It’s described as the largest musical instrument in the world, yet an audience can barely see it.
The historic organ at Boardwalk Hall in Atlantic City boasts more than 33,000 pipes, all concealed behind the walls of a cavernous auditorium. But the sound is robust — even while operating at only 25 percent of its capacity.
“I tell people it’s sort of like a race car running on two cylinders right now,” said staff organist Steven Ball. “It’s also terrifying how powerful it is — even just a quarter of it. So I can’t imagine what half of it is going to do.”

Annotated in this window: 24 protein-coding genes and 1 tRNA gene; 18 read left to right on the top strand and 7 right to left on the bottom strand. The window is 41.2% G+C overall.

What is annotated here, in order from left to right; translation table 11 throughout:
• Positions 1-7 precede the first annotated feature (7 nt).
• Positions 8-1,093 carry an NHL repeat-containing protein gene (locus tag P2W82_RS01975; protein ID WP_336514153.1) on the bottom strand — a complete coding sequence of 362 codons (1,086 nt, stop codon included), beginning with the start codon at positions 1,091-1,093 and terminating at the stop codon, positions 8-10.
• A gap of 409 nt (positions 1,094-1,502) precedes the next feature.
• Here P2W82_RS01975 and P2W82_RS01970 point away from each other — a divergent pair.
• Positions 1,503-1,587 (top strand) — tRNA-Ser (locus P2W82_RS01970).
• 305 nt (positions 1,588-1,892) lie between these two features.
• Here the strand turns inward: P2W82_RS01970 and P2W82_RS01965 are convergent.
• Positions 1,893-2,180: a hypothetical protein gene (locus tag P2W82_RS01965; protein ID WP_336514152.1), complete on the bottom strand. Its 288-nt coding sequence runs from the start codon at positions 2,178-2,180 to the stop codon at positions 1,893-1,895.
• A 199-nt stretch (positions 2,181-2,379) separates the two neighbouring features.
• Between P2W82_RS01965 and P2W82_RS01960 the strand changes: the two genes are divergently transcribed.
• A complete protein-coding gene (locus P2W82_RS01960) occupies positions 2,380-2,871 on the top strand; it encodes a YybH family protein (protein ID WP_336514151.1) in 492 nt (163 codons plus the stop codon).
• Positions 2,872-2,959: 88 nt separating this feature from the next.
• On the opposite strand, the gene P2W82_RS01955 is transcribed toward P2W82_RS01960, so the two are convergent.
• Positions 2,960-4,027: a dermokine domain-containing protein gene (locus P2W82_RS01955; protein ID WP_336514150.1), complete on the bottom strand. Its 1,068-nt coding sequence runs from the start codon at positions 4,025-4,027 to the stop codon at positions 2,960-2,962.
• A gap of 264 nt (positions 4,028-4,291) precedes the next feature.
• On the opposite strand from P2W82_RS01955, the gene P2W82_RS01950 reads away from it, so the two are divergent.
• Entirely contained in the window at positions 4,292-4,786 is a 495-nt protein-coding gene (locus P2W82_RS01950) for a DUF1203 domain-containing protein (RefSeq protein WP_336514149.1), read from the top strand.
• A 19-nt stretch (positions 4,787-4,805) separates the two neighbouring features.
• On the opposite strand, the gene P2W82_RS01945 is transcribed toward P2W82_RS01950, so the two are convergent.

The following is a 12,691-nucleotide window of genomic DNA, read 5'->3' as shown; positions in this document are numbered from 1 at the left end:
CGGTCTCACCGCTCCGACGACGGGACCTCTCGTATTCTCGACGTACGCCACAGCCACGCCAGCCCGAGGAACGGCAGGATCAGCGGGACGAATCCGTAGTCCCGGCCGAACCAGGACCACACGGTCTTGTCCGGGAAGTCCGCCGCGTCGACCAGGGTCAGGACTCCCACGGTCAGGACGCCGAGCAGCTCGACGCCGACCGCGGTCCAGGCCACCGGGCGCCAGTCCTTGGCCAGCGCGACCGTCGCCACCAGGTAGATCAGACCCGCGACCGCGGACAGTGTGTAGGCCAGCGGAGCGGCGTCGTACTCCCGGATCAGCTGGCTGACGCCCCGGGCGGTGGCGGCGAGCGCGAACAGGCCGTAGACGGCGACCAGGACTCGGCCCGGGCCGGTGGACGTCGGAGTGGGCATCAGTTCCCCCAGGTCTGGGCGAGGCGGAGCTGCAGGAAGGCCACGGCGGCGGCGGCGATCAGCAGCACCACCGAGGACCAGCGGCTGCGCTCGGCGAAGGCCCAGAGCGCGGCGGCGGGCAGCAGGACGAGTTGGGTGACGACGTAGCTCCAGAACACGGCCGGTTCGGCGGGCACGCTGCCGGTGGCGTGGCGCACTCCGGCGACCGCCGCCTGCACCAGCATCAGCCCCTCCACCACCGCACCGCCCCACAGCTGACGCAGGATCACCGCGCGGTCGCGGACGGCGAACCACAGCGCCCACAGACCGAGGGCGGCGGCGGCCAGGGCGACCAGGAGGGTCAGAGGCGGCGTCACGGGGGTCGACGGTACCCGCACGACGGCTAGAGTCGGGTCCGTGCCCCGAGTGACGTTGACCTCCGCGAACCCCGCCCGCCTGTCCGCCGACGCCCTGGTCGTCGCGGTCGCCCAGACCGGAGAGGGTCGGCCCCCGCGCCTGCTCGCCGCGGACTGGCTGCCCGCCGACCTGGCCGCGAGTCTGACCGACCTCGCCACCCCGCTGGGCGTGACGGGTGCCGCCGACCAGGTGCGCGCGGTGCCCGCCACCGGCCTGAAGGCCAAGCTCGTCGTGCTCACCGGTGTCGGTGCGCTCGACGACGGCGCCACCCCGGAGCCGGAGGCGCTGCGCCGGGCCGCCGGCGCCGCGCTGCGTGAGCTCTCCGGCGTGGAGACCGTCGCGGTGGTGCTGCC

He hopes to find out soon. The nonprofit Historic Organ Restoration Committee, which has been refurbishing the hidden gem, plans to have it functioning at 50 percent by the summer, when hundreds of organ aficionados expect to visit.
The 150-ton instrument, built by the Midmer-Losh Co., hasn’t been fully operational since 1944, when the Great Atlantic Hurricane swept through the seaside resort, causing flooding that ruined mechanical equipment.
But for 12 years before the storm, the organ’s unequaled power and tonal range represented the pinnacle of the art form, Ball said. Unfortunately, no recordings exist from that time — only written accounts that he said describe “the most impressive sound on Earth.”
When fully functional, he said, the organ will be “truly capable of changing the public’s perception of what the art means.”